PC The natural world—which holds all of this blood and death—is most evocative in the scene with the two killers who go on a little holiday jaunt with you and your camera in tow to describe in detail what happened at that riverbank, photographing one another against the nothingness that is there now.
JO The material of the two men going down to the river stands in for the entirety of The Act of Killing if you’ve not seen it. Many people won’t have seen that before seeing this. If you’ve never heard how the perpetrators boast, you need a scene to describe it, to show it. I was quite sure that would be the way to do it because that passage of those two men going down to the river that afternoon is the genesis of both films. It was January 2004 and I had filmed quite a few of the perpetrators on their own, describing in boastful terms what they’d done, some even reenacting it. But I wanted to try something that afternoon that I hadn’t done before, which was to bring two perpetrators together from neighboring villages to see how they spoke to one another about it. They didn’t really know one another and so there was no planning involved in advance about what they were going to say or do. I wanted to find out if they boasted to one another the way they boasted to me. They were reading from a shared script and that horrified me. That meant the boasting was performative, in the sense that they were performing in the present, affecting something in the here and now, a shared language, a collective one. That afternoon, accompanied by just one other person collecting sound, I hid my horror behind the camera in silence for three hours. And it just got worse and worse and, of course, reached the point where they started telling me how they killed Ramli. I didn’t know at the time they were the ones that had killed him. That was how I found out.
That was the afternoon when it first occurred to me that this might be the way SS officers would talk if the Nazis had won and if the whole world had supported them in killing all the people they killed in the Holocaust. Within days of shooting that, I set aside everything else I was doing. I was funding this project, in part, on a shoestring budget I got from the Ph.D. program I was in at the time. I went back to England and submitted a paper explaining that I was completely changing what my whole dissertation was about, because now it’s about this. I stopped all the other work I was doing, including developing two fiction scripts, knowing I would spend as many years as it would take to address this.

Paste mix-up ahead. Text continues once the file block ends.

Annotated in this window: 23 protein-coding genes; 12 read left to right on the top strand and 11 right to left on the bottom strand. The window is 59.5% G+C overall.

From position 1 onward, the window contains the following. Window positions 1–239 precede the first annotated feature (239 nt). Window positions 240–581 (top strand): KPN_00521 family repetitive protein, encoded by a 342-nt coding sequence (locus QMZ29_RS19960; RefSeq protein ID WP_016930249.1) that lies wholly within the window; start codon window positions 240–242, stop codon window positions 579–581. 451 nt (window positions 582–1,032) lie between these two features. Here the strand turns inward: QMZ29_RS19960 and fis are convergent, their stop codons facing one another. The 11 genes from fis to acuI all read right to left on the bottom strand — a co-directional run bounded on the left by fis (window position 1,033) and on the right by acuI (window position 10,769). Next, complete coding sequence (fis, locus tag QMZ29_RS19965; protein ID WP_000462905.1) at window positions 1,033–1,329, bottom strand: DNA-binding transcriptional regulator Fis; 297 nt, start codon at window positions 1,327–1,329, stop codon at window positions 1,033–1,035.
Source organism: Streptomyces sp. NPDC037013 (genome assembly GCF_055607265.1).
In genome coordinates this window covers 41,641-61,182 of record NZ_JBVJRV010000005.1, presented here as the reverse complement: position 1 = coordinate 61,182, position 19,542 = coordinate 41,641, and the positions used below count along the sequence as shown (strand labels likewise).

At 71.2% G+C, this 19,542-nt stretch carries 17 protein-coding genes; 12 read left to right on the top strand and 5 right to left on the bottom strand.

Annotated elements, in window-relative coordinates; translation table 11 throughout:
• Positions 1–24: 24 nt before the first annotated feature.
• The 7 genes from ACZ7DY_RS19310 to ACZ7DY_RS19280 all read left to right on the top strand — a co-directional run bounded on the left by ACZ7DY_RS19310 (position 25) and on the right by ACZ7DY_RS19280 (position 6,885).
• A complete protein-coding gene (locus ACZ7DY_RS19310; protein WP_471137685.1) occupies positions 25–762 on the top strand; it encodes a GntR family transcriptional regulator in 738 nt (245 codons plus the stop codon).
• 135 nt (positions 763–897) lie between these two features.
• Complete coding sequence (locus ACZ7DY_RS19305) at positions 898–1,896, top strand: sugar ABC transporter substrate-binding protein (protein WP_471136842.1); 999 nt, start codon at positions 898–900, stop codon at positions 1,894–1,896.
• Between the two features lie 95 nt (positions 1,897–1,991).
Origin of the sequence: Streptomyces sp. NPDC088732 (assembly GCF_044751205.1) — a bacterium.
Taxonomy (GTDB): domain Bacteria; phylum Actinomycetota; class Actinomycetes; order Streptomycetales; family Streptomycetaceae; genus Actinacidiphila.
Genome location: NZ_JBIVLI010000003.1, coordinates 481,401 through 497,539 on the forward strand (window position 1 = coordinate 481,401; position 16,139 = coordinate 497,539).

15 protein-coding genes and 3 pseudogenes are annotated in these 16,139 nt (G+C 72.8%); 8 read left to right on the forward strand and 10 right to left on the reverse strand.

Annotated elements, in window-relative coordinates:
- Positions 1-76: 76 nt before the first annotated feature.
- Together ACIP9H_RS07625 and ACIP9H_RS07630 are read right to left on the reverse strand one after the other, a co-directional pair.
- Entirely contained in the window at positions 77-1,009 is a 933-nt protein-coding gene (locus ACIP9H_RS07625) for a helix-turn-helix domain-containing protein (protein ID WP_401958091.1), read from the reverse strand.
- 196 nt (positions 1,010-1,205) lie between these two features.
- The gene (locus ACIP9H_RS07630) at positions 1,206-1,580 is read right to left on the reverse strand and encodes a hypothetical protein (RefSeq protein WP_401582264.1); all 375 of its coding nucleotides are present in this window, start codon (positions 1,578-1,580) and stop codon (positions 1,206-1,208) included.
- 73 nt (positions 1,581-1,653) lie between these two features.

What’s most important when I say they were reading from a shared script is that I was seeing the performative assertion, in the sense of J. L. Austin’s speech act theory. When you’re performing, you’re making something happen in the present. A wedding vow would be a good example of this. These men were performing impunity, asserting it—to one another at first, building up the courage to go back and say these things to their neighbors, to me, to the world. It’s profoundly about the present, about now, not what happened then. There’s very little sober testimony there. This led to the hard work of the construction of the second film and I knew that structure would have to be in place before we showed these two men posing for photos. Their walk to the river is intercut with Kemat showing Adi the scene of the crime where Ramli rebelled and got hacked up. The men cackle and boast and talk in this absurd and silly way, with all the humanity in it that we also see in The Act of Killing, when they stop to smell the flowers, helping one another down the slope. Then it cuts to a three-minute shot that is almost totally silent, in which Adi and Kemat walk down to the same spot eight years later.
PC Had Adi seen that footage?
JO Yes, of course. Everyone had seen it. The whole Indonesian human rights community had seen that footage by then. The National Human Rights Commission wrote an 850-page report about the entire genocide across the whole country. There’s something like seventy pages of that report that refers back to that footage. These men helped to kill 10,500 people at that little clearing. I don’t say that with any precision, and that’s part of the tragedy, that this number might come from one little piece of paper that I found at the National Security Archive near George Washington University, where the American Consulate cites this number. There was no date. Where there was a line for the date to be filled in, it was blank. I know that it was filed before 1966, because the archive is chronological, and it says, “10,500 people killed at Snake River.” They presumably got it from the military, with whom they were in constant contact and from whom they got all the other data recorded in that folio of notes. It’s not really a reliable figure; no one really bothered to check. And again, there’s no date noting when that information was received. There’s no plaque there at the river announcing this. This knowledge came from research, after having already filmed those men there.